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Vehicle to be offered for Auction sale June 5th – 7th, 2015 at Russo and Steele’s 3rd Annual Newport Beach California Auction. Please contact us for more information.
Produced in August 1929 and shipped new to California, this Model A Coupe remained there until it was purchased in May 2010 from the second owner’s family. At that time, it was a stock and rust-free, but didn’t stay that way for long.
The body was carefully removed from the frame and set aside, as was the engine, transmission, and all running gear. The frame was updated by installing a Heidtâ€™s Super Ride independent front suspension, complete with Wilwood 4-piston disc brakes. Stainless-steel brake lines were used throughout. Working back, the frame rails were boxed with an X-member installed. All frame crossmembers were replaced with new metal. A narrowed and â€œZâ€™dâ€ Heidtâ€™s assembly replaced the rear-frame section. Rear underpinnings include a triangulated 4-link rear suspension and coil springs. Rack-and-pinion steering completes the chassis modifications.
The wizards at H & H Flatheads in La Crescenta, California built the engine. This completely balanced and blueprinted full-race supercharged 1952 Ford engine displaces 284 cubic inches and has all new SCAT internals. The supercharger manifold and blower were sourced from Roadrunner Engineering in New Mexico. This engine has not been run on a dynamometer, but it is quite similar to one built and tuned by Roadrunner to 336 horsepower. The transmission is a Ford AOD 4-speed overdrive automatic coupled with a Currie 3.73:1 9-inch rear end to provide comfortable 70-mph cruising at just 2,200 RPM. Other features include 16-inch chrome spoke wire wheels from Wheel Wright and a Walker aluminum radiator with 2-speed electric fan and shroud. Adjustable thermostats independently control the cooling fan.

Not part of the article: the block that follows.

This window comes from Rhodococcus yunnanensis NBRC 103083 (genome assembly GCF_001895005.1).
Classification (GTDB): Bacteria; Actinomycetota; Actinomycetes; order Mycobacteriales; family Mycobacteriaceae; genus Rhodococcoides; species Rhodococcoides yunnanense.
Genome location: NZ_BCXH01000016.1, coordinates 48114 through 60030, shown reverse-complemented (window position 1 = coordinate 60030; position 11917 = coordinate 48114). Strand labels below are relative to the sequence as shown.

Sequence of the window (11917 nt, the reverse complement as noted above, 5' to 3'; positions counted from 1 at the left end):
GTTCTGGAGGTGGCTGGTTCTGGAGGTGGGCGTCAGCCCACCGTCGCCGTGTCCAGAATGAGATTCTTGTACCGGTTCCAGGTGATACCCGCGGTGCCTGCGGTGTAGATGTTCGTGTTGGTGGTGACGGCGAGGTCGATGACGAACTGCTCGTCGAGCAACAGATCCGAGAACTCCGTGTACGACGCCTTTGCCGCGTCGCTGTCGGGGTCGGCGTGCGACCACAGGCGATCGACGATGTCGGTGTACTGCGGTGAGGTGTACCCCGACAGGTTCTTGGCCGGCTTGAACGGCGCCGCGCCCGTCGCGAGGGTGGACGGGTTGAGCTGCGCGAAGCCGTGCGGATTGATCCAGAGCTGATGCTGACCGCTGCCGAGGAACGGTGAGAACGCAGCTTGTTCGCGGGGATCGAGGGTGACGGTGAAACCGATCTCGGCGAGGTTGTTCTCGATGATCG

The interior handsomely trimmed in leather and matching fabrics, including the trunk. Don Geisen of Geisenâ€™s Auto Interiors did the stitching as his final project before retirement. The seat frame, bolsters, foam, and sliders are from Glide Engineering. Lumbar supports are included, controlled by a button on the seat side. The steering wheel was a rare find, being an accessory sold by Ford dealers in the early 1950s. It was reduced to 16-inch diameter and re-cast in period-correct Ivory. At the same time, the supplier, Quality Systems, cast the shift, turn, tilt, and flasher knobs in the same material. Guages are by VDO, with dual temperature gauges. A toggle switch below the light switch selects the high/low beam halogen headlights
The all-steel body remains stock overall with subtle modifications. The original rumble seat was converted to a trunk, the original gas tank was replaced by a 17-gallon Rock Valley stainless-steel tank mounted behind the seats. A fuel shut-off resides behind the passenger seat, and an electric fuel pump is mounted under the floor, with stainless-steel fuel lines used throughout. Finally, a steel panel replaced the original fabric roof panel. The craftsmen at South County Auto Body in Lake Forest, California ensured an arrow-straight body before the car was finished in Mercedes-Benz Metallic Silver, complemented by tasteful pin striping by Jeff Styles.